The central bank meets on Jan. 17 and 18, with its quarterly report on prices and growth likely to be the focus of interest.
The BOJ could extend some parts of the program beyond March, while scaling back other areas such as its corporate debt buying, says the former leader of the bank’s pandemic crisis response.
Higher energy costs have helped Japan’s key gauge of consumer prices edge up over the last two months for the first time in more than a year.
The central bank will continue to diversify its goals so it can place less emphasis on achieving its price target, according to a former BOJ executive director.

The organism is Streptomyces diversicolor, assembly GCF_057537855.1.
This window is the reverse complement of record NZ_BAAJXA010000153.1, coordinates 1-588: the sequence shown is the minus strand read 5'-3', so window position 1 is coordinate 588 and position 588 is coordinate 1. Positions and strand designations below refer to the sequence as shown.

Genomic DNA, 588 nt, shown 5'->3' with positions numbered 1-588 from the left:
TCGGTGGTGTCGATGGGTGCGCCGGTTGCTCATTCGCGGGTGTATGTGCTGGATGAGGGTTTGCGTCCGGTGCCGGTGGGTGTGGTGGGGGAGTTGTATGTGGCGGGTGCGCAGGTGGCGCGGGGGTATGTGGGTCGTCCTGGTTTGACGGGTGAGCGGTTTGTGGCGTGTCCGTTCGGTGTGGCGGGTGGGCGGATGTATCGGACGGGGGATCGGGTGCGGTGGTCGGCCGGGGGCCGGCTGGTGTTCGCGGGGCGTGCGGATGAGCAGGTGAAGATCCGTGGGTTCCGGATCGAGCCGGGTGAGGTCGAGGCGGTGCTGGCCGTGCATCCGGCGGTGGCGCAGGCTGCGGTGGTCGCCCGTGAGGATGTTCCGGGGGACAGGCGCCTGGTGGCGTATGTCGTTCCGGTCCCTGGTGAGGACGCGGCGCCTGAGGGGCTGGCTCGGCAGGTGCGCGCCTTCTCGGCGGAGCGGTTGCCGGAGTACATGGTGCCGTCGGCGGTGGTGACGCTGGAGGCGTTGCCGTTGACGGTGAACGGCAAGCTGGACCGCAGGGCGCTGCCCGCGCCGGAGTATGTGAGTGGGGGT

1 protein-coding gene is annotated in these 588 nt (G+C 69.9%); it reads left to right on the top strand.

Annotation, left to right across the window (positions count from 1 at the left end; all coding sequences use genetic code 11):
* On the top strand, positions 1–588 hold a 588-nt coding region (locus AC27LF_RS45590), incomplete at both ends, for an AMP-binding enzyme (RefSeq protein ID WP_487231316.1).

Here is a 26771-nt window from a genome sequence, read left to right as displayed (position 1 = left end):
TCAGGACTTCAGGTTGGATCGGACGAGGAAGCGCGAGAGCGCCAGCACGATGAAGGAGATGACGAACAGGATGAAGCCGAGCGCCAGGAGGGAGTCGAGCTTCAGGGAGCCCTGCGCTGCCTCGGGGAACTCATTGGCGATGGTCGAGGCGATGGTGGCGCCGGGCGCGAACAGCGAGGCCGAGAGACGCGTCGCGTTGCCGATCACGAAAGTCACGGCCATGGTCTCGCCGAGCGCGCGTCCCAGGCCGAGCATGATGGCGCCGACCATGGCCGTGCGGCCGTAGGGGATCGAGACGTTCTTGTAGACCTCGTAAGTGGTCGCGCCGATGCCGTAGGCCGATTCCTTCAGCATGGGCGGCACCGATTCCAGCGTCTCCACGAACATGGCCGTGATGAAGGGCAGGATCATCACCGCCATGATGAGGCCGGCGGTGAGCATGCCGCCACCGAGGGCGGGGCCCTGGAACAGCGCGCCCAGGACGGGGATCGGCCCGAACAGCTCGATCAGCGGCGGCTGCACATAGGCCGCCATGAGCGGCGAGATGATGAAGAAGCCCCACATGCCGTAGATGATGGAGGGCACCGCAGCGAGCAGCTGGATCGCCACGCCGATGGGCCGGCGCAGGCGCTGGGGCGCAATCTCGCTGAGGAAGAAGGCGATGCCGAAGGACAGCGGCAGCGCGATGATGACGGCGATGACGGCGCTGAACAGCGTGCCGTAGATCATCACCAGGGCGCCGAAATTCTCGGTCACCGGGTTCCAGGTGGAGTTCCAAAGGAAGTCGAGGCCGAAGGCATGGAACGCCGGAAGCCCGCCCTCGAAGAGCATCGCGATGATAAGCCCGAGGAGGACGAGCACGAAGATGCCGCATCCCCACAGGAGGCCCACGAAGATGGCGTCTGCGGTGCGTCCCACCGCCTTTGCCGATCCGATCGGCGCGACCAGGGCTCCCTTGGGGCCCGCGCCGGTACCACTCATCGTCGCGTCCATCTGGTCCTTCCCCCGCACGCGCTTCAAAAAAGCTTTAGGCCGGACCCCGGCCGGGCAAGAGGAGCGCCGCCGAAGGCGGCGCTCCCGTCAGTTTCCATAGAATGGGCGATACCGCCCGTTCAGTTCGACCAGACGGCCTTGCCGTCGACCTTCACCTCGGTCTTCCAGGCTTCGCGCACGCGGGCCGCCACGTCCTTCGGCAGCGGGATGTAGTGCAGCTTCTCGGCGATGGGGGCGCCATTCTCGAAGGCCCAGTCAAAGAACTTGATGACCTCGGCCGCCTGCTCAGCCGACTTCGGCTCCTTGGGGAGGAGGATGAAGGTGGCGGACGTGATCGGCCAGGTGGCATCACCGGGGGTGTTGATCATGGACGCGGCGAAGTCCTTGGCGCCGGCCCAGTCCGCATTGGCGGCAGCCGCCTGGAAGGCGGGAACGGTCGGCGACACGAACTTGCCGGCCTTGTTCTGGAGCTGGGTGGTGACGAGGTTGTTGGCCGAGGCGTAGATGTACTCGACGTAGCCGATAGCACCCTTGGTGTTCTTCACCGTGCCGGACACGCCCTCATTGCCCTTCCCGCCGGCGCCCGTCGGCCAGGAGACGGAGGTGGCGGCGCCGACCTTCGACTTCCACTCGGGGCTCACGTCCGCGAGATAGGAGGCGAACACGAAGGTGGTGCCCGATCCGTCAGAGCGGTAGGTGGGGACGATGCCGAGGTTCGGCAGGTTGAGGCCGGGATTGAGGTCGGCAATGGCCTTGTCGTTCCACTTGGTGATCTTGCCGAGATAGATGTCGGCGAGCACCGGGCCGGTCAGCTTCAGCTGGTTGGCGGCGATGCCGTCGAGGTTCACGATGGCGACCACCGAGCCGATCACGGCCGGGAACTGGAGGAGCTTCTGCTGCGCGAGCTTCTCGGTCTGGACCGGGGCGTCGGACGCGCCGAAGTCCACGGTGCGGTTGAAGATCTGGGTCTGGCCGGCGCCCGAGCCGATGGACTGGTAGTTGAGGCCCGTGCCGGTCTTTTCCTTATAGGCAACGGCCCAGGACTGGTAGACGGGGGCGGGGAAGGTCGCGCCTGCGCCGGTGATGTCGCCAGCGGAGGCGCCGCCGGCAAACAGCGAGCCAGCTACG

The central bank decided to set short-term interest rates at minus 0.1% while guiding 10-year government bond yields around 0% to keep borrowing costs low for companies and households.
Reaching the landmark as longest-running governor will be testament to Kuroda's ability to keep political and market pressure at bay despite having failed to spark inflation.
"You would be risking a big market reaction by touching monetary policy,” said Kazuo Momma, former head of monetary policy at the central bank.
The Bank of Japan surprised investors by joining other central banks with a measure to support climate change mitigation, while standing pat on its main policy levers.
The BOJ starts its two-day meeting Thursday, with a majority of economists expecting the bank to extend its special COVID-19 funding program to help struggling businesses.
"It’s hugely symbolic that even Kuroda can’t hit the target after a decade,” said a chief economist and former Bank of Japan official.